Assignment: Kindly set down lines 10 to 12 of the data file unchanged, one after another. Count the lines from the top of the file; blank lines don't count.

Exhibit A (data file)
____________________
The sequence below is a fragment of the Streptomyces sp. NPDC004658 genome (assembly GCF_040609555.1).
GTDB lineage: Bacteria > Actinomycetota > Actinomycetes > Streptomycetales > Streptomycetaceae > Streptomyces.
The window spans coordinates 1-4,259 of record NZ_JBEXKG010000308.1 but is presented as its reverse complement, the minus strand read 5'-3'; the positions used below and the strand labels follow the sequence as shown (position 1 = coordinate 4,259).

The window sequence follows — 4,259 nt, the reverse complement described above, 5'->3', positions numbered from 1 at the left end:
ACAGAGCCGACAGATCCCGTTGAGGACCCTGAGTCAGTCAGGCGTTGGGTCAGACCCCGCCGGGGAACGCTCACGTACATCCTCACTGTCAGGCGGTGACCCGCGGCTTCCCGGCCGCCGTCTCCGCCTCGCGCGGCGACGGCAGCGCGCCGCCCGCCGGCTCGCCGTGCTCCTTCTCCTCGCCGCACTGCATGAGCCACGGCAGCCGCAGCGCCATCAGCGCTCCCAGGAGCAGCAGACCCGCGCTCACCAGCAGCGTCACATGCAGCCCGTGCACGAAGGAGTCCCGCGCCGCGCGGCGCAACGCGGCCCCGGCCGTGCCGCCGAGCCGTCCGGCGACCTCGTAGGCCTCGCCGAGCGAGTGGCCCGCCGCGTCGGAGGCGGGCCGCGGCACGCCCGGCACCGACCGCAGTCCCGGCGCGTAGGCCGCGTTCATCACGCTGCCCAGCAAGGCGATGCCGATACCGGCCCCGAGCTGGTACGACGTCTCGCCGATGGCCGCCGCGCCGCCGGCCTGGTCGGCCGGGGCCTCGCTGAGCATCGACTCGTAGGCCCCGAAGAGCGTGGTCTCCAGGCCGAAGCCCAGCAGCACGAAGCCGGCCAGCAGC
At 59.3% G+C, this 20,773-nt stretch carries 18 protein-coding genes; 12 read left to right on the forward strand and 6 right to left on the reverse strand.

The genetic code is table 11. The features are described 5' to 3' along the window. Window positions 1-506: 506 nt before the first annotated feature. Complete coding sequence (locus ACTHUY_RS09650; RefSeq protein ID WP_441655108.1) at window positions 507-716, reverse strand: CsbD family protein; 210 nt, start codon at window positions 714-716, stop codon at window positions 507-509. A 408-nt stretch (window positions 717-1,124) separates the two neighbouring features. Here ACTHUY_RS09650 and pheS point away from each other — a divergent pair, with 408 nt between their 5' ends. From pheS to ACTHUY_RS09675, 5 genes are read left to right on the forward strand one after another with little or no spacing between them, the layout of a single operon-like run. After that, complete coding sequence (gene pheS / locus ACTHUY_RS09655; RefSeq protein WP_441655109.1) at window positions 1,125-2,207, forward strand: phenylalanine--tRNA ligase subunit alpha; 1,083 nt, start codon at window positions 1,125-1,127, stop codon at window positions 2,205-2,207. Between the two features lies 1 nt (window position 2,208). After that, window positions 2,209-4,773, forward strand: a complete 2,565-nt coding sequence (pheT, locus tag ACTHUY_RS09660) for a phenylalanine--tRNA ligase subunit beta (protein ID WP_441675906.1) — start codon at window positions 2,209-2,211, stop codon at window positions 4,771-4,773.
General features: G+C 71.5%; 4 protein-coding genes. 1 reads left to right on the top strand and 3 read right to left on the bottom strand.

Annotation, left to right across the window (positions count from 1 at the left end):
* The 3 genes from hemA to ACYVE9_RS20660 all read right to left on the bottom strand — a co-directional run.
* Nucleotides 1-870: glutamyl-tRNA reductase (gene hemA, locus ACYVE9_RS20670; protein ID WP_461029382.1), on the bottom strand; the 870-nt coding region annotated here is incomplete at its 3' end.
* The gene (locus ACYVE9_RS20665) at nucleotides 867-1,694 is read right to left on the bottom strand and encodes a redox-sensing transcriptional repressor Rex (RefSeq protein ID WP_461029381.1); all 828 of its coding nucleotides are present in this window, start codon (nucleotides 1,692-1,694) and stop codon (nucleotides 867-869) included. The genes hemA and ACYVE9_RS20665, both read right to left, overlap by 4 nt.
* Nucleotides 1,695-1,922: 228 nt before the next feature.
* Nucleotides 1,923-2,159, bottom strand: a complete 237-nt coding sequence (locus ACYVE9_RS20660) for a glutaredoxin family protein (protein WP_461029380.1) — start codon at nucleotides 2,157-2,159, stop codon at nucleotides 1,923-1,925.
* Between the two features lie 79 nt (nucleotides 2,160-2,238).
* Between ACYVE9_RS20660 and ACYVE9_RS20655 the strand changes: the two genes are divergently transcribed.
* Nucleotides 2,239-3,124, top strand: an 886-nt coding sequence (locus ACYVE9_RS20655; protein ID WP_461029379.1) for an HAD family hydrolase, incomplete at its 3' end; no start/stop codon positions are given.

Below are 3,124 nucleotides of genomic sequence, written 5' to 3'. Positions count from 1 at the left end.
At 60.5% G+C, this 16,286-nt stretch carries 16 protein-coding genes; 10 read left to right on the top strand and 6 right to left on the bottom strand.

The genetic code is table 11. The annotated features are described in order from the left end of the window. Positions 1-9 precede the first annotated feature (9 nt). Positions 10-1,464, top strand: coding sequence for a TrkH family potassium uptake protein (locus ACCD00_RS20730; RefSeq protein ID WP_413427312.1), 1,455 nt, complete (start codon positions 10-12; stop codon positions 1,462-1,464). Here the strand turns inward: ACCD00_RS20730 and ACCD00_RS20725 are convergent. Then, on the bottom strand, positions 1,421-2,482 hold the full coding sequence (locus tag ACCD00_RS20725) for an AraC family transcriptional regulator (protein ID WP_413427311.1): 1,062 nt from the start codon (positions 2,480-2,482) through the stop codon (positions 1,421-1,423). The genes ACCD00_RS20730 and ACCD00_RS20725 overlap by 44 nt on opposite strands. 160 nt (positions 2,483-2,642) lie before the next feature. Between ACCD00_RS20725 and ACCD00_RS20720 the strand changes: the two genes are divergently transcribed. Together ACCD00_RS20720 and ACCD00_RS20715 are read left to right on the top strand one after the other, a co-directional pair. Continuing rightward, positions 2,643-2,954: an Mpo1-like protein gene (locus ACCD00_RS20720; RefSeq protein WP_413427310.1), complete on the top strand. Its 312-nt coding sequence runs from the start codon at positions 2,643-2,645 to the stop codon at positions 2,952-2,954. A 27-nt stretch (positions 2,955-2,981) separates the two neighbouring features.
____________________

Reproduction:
* The 3 genes from hemA to ACYVE9_RS20660 all read right to left on the bottom strand — a co-directional run.
* Nucleotides 1-870: glutamyl-tRNA reductase (gene hemA, locus ACYVE9_RS20670; protein ID WP_461029382.1), on the bottom strand; the 870-nt coding region annotated here is incomplete at its 3' end.
* The gene (locus ACYVE9_RS20665) at nucleotides 867-1,694 is read right to left on the bottom strand and encodes a redox-sensing transcriptional repressor Rex (RefSeq protein ID WP_461029381.1); all 828 of its coding nucleotides are present in this window, start codon (nucleotides 1,692-1,694) and stop codon (nucleotides 867-869) included. The genes hemA and ACYVE9_RS20665, both read right to left, overlap by 4 nt.